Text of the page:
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File Context problems.
danwalsh
If you want to move files to directories that the current policy does not know about you should use the semanage command to tell the system what to label these files.


# semanage fcontext -a -t httpd_sys_script_exec_t '/myweb/cgi(/.*)?'
# restorecon -R -v /myweb/cgi

Semanage is a good tool for this, since it sets up the machine to permanently label these directories with this context.  If the machine is later relabeled, this directory will continue to be labeled correctly.    system-config-selinux also has a graphical mechanism to do this.

Note:
  This is preferred over using chcon, since chcon  might not survive a relabel.

If you do this labeling and the policy is updated later on with the same or slightly different context, you can have problems.  I have also seen packages shipping with semanage commands in their post install to set the file context.

You can end up seeing statements like:

/etc/selinux/targeted/contexts/files/file_contexts: Multiple 
different specifications for /var/lib/awstats(/.*)?
(system_u:object_r:httpd_sys_script_rw_t:s0 and
system_u:object_r:awstats_var_lib_t:s0).
/etc/selinux/targeted/contexts/files/file_contexts: Multiple
different specifications for /usr/share/awstats/wwwroot/cgi-
bin(/.*)? (system_u:object_r:httpd_sys_script_exec_t:s0 and
system_u:object_r:httpd_awstats_script_exec_t:s0).
When restorecon, rpm, matchpathcon, setfiles or any other tools that reads the systems file context sees a conflict they put out this message.

You can remove the conflict by using semange

# semanage fcontext -d '/var/lib/awstats(/.*)?'

One handy qualifier available at least in semanage on Fedora 9

# semanage fcontext -l -C
SELinux fcontext                                   type               Context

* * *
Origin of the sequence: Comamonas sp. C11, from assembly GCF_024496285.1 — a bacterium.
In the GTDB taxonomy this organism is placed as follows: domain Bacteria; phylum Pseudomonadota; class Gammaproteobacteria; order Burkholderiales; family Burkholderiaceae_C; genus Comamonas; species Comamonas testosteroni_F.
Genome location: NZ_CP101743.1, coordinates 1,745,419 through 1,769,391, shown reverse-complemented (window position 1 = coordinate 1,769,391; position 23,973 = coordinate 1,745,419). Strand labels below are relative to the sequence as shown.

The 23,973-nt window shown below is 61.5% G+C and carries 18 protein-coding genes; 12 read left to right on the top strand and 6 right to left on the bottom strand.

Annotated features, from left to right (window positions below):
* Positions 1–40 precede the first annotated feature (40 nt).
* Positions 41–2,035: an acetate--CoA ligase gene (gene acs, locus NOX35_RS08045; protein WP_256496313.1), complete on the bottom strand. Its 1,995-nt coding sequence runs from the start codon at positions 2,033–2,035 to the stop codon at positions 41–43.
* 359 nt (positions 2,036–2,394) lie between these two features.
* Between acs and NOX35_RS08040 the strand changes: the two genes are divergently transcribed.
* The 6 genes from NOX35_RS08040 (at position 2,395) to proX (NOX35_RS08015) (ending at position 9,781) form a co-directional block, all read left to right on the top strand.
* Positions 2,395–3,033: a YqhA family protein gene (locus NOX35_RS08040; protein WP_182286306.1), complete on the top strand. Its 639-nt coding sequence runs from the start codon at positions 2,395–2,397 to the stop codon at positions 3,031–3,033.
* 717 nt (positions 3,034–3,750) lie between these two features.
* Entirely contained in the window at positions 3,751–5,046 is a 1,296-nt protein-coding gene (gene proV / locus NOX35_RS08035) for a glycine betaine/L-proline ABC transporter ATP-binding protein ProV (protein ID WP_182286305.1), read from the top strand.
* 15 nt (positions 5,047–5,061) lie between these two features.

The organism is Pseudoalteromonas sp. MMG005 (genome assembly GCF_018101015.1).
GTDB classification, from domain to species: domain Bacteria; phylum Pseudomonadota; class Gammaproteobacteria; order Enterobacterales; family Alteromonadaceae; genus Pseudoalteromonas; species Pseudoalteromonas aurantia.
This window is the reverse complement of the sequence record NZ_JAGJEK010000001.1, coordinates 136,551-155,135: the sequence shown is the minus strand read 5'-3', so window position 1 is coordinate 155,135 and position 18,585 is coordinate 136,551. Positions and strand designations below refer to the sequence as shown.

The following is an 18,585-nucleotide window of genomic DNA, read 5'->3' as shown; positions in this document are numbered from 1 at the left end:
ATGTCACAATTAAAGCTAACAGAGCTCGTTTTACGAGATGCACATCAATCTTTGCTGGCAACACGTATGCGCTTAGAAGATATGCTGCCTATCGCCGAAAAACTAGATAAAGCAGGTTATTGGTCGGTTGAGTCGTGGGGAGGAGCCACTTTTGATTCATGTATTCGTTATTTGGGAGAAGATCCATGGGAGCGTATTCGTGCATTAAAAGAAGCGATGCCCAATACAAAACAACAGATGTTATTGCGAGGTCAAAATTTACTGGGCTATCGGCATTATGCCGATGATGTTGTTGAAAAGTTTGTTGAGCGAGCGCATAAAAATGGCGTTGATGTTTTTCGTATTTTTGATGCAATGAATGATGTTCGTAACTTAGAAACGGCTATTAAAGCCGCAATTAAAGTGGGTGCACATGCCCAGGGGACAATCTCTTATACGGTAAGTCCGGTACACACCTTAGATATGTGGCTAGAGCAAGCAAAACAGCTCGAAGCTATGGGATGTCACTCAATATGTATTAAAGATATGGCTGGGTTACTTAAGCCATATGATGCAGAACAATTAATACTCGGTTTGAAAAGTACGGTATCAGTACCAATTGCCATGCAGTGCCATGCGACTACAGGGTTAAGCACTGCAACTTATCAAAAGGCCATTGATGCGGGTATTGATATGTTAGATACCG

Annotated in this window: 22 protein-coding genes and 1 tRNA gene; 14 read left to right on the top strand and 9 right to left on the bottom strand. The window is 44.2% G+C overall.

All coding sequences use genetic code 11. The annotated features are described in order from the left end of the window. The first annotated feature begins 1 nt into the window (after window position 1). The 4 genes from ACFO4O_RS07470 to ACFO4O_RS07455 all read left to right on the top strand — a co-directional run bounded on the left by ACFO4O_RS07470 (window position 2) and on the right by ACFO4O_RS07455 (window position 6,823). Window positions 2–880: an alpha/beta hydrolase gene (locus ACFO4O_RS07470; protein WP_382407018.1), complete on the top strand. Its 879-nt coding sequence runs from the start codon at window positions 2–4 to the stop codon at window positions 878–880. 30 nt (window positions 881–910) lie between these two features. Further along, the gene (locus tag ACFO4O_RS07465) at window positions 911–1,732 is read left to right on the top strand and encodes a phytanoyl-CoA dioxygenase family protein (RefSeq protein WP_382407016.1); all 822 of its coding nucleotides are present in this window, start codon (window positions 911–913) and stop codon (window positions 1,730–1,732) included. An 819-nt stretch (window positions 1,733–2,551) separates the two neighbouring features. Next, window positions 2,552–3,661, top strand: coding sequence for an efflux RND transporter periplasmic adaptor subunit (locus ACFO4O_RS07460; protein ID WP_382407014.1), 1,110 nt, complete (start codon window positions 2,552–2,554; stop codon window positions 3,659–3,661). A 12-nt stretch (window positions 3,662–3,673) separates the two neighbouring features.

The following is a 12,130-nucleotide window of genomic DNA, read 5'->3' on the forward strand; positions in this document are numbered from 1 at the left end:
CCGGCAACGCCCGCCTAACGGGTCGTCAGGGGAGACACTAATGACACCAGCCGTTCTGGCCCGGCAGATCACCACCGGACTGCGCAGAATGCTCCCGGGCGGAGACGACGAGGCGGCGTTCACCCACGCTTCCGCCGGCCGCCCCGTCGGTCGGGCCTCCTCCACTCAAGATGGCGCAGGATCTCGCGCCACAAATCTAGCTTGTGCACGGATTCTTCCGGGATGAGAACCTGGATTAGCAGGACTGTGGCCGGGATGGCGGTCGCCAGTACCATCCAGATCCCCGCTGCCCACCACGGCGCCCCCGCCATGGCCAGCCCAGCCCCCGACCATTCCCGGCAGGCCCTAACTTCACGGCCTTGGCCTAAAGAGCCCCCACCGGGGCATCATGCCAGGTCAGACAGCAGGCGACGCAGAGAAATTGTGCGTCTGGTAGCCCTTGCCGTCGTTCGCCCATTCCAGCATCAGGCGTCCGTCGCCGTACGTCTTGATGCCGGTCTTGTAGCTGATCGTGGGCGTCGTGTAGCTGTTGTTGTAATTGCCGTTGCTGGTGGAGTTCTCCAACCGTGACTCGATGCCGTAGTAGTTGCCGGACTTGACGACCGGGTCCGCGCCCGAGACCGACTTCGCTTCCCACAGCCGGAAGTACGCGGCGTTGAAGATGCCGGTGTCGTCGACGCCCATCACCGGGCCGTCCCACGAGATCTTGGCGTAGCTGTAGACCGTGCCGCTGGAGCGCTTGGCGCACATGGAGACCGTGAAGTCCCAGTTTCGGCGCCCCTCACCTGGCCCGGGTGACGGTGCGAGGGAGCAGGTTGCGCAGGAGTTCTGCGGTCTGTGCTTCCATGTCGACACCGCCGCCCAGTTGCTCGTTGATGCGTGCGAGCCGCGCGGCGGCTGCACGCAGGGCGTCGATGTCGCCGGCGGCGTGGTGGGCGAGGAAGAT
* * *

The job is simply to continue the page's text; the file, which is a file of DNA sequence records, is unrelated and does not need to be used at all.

/etc/glpi(/.*)?                                    all files          system_u:object_r:httpd_sys_script_rw_t:s0
/var/log/glpi(/.*)?                                all files          system_u:object_r:httpd_sys_script_rw_t:s0
/var/lib/glpi(/.*)?                                all files          system_u:object_r:httpd_sys_script_rw_t:s0
/dev/mapper/Volumes-OldWindowsBackup               all files          system_u:object_r:virt_image_t:s0

This command lists all the local customizations that have been made to your system.  This shows that on my system the glpi program must have setup special labeling and I labeled an virtual image in /dev/mapper.

You can see similar functionality in system-config-selinux by selecting the "File Labeling" list item and then clicking on the "Customized" button.

Re: PSAD SELinux file context

danwalsh

2008-12-22 07:24 pm (UTC)

Yes this is the wrong thing to do, and I am suprissed this would work in enforcing mode. iptables_t is a process context and you are assiging it to a file. I don't believe in enforcing mode this would work.

You really have a few choices here. You can just allow or dontaudit iptables_t writing to var_log_t. You can do this using audit2allow -M to build a policy module.

You can build a more complex policy module with a type defined psad_log_t and then allow iptabels_t to manage the type. Something like:

cat mypsad.te

gen_require(`
type iptables_t;
')

type psad_log_t;
logging_file_type(psad_log_t)

manage_files_pattern(iptables_t, psad_log_t, psad_log_t)

cat mypsad.fc
/var/log/psad(/.*)? gen_context("system_u:object_r:psad_log_t, s0)


Or

You can try to find a file_type that iptables_t can currently write to and assign the context to the directory.


# sesearch --allow -s iptables_t | grep " file.*write"
WARNING: This policy contained disabled aliases; they have been removed.
allow @ttr2145 @ttr2113 : file { ioctl read write getattr lock append } ;
allow iptables_t xdm_home_t : file { ioctl read write getattr lock append } ;
allow iptables_t initrc_tmp_t : file { ioctl read write getattr lock append } ;
allow @ttr2145 user_tmp_t : file { ioctl write getattr lock append } ;
allow iptables_t @ttr2113 : file { ioctl read write getattr lock append } ;
allow iptables_t iptables_var_run_t : file { ioctl read write create getattr setattr lock append unlink link rename open } ;
allow iptables_t iptables_t : file { ioctl read write getattr lock append } ;
allow iptables_t iptables_tmp_t : file { ioctl read write create getattr setattr lock append unlink link rename open } ;

Say try iptables_var_run_t or iptabels_tmp_t.

semanage fcontext -a -t iptables_var_run_t "/var/log/psad(/.*)?"

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